Sarah Ward

Housebound mines the humour of domesticity to craft a frightfully fun and funny romp.

Combining the terrifying with the hilarious may seem an easy task; however crafting a horror-comedy can prove otherwise. Successful examples of the hybrid genre weave together competing components into a delicate amalgam, offering scares that elicit genuine jumps and amusement that evokes hearty guffaws without either element battling for supremacy. It is this feat that writer/director Gerard Johnstone achieves in his first feature outing, ostensibly a haunted house effort but actually drawing on a much broader range of fantastical and thrilling material. Housebound effectively mines the jolts of all that goes bump in the night as well as the humour of domesticity to craft a frightfully fun and funny romp.

After an attempted ATM smash-and-grab goes awry, the perennially rebellious Kylie Bucknell (Morgana O'Reilly, TV’s Neighbours) is sentenced to what she considers a rather harsh form of punishment. For eight months, she will be confined to her childhood home with her doting but dotty mother, Miriam (Rima Te Wiata, Shortland Street), an ankle monitor ensuring she can’t abscond. Their reunion suffers from the mismatch of the former’s petulant attitude and the latter’s persistent affection, but soon something else tests their tentative bond. Strange noises and supernatural happenings ripple throughout their household, and though Kylie initially dismisses Miriam’s superstitions, she quickly comes share the view that there’s more going on.

Cue all manner of charmingly creepy and comic antics in a narrative that also dallies with an eclectic range of eccentric supporting characters, delves into strands of a brooding backstory, and shows ingenuity not just in the scenarios the protagonists find themselves in, but also in new uses for everyday items. An endearingly eager security guard (Glen-Paul Waru, Russian Snark) and a condescending counsellor (Cameron Rhodes, Agent Anna) become ensconced in the Bucknell family’s dramas as the sinister occurrences ramp up; however, as is always the case, not everything is as it seems.

While there is plenty of mirth to be found in the opposing reactions to the peculiar predicament, as well as ample moments designed to keep the audience on the edge of their seats, the key to Housebound is its willingness to keep pushing and expanding its scenario – but never past the point of cohesion. The film’s setting may be principally contained to a suitably eerie dwelling, but its scope ranges far beyond the usual abode-oriented unnerving efforts, throwing into the mix an odd-couple paranormal investigation, a subversion of authority figures and a contemplation of the hallmarks of maturity.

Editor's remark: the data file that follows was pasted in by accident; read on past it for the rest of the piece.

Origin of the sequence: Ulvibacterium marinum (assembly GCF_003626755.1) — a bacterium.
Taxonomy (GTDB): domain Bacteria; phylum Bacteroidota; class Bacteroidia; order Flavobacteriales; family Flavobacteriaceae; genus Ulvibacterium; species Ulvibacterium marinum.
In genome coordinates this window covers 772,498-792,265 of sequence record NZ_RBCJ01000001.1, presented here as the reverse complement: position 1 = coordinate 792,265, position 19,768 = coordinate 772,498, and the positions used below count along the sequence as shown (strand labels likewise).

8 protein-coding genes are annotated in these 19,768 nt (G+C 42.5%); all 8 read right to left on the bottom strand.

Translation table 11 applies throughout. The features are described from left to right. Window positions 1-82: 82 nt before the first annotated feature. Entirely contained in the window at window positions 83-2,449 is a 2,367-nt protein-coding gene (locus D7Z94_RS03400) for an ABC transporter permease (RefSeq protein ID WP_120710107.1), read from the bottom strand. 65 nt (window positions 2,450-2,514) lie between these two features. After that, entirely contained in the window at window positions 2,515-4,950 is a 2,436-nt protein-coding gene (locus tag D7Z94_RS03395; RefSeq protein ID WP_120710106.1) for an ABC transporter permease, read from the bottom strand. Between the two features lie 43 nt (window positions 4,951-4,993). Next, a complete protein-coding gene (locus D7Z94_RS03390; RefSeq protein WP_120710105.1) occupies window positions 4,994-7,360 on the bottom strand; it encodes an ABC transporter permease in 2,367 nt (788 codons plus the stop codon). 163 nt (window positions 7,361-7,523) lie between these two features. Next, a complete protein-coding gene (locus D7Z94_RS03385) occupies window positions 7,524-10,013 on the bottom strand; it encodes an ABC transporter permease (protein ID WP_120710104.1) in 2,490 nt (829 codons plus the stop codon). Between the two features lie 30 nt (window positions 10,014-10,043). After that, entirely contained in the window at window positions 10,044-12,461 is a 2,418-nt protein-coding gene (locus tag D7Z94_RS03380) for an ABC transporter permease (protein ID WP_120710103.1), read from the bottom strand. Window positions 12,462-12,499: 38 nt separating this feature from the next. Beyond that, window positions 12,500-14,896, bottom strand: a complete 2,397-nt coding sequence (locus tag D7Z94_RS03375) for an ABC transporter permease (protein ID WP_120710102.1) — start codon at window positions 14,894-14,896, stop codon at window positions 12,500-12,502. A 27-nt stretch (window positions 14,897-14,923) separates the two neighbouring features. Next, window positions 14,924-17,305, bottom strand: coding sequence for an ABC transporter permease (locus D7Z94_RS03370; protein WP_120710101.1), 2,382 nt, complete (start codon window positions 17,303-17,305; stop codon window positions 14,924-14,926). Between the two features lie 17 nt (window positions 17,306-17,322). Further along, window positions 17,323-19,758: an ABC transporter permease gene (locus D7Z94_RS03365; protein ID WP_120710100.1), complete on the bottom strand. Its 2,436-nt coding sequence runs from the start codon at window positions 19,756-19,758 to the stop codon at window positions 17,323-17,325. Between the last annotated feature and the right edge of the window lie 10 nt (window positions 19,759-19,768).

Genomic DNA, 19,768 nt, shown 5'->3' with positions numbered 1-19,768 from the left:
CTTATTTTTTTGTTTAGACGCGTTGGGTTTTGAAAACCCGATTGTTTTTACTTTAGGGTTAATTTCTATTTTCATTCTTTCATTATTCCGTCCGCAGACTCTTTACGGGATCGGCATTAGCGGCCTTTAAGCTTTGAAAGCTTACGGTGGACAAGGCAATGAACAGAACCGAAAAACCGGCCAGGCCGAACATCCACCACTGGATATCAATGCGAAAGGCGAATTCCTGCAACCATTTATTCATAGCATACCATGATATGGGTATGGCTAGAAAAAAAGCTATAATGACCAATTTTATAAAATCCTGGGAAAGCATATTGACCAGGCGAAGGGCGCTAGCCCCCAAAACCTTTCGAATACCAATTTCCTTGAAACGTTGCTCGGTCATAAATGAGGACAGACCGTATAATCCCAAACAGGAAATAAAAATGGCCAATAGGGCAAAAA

Laughs and shocks continuously ensue in the energetic offering, largely due to Johnstone’s deft tonal handling of both the self-effacing and spooky elements of his genres, and his ability to furnish each through an involving central mystery that flies free from predictability. As a veteran of New Zealand television’s The Jaquie Brown Diaries, he demonstrates deft timing, the comedic hits keeping on coming. As a newcomer to the big screen, he shows visual flair befitting the wealth of relevant cinema classics he pays homage to in his content, particularly when the threat of physical danger becomes more imminent. Comparisons to the early work of Peter Jackson are obvious but earned, especially in a final act that revels in the deliciously off-kilter.

Johnstone’s casting also deserves praise, notably the perfectly pitched pairing of O'Reilly and Te Wiata. Their strained mother-daughter relationship is fleshed out beyond the confines of convenience, and the emotions that underscore their tension – one desperate to reconnect, the other deep in a life of running away – shine through in their portrayals. Both ace the one-liner-riddled dialogue, show their mettle when things get tough, and cultivate an engaging rapport with their co-stars. Excelling at the horrific and comedic is their remit, as it is of Housebound itself, a delightful dance with the bloodcurdling and sidesplitting.

Rating: 4 out of 5 stars


Director: Gerard Johnstone
New Zealand, 2014, 109 mins

Sydney Underground Film Festival
4 – 7 September

What the stars mean?
  • Five stars: Exceptional, unforgettable, a must see
  • Four and a half stars: Excellent, definitely worth seeing
  • Four stars: Accomplished and engrossing but not the best of its kind
  • Three and a half stars: Good, clever, well made, but not brilliant
  • Three stars: Solid, enjoyable, but unremarkable or flawed
  • Two and half stars: Neither good nor bad, just adequate
  • Two stars: Not without its moments, but ultimately unsuccessful
  • One star: Awful, to be avoided
  • Zero stars: Genuinely dreadful, bad on every level

About the author

Sarah Ward is a freelance film critic, arts and culture writer, and film festival organiser. She is the Australia-based critic for Screen International, a film reviewer and writer for ArtsHub, the weekend editor and a senior writer for Concrete Playground, a writer for the Goethe-Institut Australien’s Kino in Oz, and a contributor to SBS, SBS Movies and Flicks Australia. Her work has been published by the Australian Centre for the Moving Image, Junkee, FilmInk, Birth.Movies.Death, Lumina, Senses of Cinema, Broadsheet, Televised Revolution, Metro Magazine, Screen Education and the World Film Locations book series. She is also the editor of Trespass Magazine, a film and TV critic for ABC radio Brisbane, Gold Coast and Sunshine Coast, and has worked with the Brisbane International Film Festival, Queensland Film Festival, Sydney Underground Film Festival and Melbourne International Film Festival. Follow her on Twitter: @swardplay